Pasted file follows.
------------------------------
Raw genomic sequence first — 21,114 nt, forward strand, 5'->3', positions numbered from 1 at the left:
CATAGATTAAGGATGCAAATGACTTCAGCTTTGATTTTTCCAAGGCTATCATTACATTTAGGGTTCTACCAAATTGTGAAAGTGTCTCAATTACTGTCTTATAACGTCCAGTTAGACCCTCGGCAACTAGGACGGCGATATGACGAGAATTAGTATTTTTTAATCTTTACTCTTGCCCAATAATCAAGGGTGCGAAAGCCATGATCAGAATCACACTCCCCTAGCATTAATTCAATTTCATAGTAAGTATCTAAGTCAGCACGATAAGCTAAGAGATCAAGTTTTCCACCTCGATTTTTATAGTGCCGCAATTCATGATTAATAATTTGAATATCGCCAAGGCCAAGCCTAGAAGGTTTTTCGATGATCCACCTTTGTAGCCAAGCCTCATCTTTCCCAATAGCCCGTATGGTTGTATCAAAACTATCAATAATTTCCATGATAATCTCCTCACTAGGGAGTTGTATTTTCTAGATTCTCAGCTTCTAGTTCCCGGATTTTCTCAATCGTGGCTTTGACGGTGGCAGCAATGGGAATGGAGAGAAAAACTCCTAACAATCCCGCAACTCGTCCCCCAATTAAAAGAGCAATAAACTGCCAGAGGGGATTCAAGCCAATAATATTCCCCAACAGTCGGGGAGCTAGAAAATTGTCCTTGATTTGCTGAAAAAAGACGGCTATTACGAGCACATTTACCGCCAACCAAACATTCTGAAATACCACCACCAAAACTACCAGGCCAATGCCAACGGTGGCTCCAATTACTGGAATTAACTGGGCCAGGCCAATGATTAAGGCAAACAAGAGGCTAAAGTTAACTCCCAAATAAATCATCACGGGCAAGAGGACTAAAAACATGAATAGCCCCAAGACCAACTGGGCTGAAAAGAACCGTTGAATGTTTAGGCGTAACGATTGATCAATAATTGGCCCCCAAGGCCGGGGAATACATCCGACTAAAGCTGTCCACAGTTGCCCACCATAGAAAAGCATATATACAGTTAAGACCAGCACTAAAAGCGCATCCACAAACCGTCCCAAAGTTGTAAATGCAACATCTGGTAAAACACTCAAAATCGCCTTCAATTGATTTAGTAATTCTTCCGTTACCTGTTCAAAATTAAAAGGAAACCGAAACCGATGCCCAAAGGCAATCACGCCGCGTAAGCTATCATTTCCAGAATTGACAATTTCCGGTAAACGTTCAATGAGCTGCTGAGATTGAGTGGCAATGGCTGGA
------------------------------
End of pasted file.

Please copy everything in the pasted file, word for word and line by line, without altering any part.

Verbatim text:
Raw genomic sequence first — 21,114 nt, forward strand, 5'->3', positions numbered from 1 at the left:
CATAGATTAAGGATGCAAATGACTTCAGCTTTGATTTTTCCAAGGCTATCATTACATTTAGGGTTCTACCAAATTGTGAAAGTGTCTCAATTACTGTCTTATAACGTCCAGTTAGACCCTCGGCAACTAGGACGGCGATATGACGAGAATTAGTATTTTTTAATCTTTACTCTTGCCCAATAATCAAGGGTGCGAAAGCCATGATCAGAATCACACTCCCCTAGCATTAATTCAATTTCATAGTAAGTATCTAAGTCAGCACGATAAGCTAAGAGATCAAGTTTTCCACCTCGATTTTTATAGTGCCGCAATTCATGATTAATAATTTGAATATCGCCAAGGCCAAGCCTAGAAGGTTTTTCGATGATCCACCTTTGTAGCCAAGCCTCATCTTTCCCAATAGCCCGTATGGTTGTATCAAAACTATCAATAATTTCCATGATAATCTCCTCACTAGGGAGTTGTATTTTCTAGATTCTCAGCTTCTAGTTCCCGGATTTTCTCAATCGTGGCTTTGACGGTGGCAGCAATGGGAATGGAGAGAAAAACTCCTAACAATCCCGCAACTCGTCCCCCAATTAAAAGAGCAATAAACTGCCAGAGGGGATTCAAGCCAATAATATTCCCCAACAGTCGGGGAGCTAGAAAATTGTCCTTGATTTGCTGAAAAAAGACGGCTATTACGAGCACATTTACCGCCAACCAAACATTCTGAAATACCACCACCAAAACTACCAGGCCAATGCCAACGGTGGCTCCAATTACTGGAATTAACTGGGCCAGGCCAATGATTAAGGCAAACAAGAGGCTAAAGTTAACTCCCAAATAAATCATCACGGGCAAGAGGACTAAAAACATGAATAGCCCCAAGACCAACTGGGCTGAAAAGAACCGTTGAATGTTTAGGCGTAACGATTGATCAATAATTGGCCCCCAAGGCCGGGGAATACATCCGACTAAAGCTGTCCACAGTTGCCCACCATAGAAAAGCATATATACAGTTAAGACCAGCACTAAAAGCGCATCCACAAACCGTCCCAAAGTTGTAAATGCAACATCTGGTAAAACACTCAAAATCGCCTTCAATTGATTTAGTAATTCTTCCGTTACCTGTTCAAAATTAAAAGGAAACCGAAACCGATGCCCAAAGGCAATCACGCCGCGTAAGCTATCATTTCCAGAATTGACAATTTCCGGTAAACGTTCAATGAGCTGCTGAGATTGAGTGGCAATGGCTGGA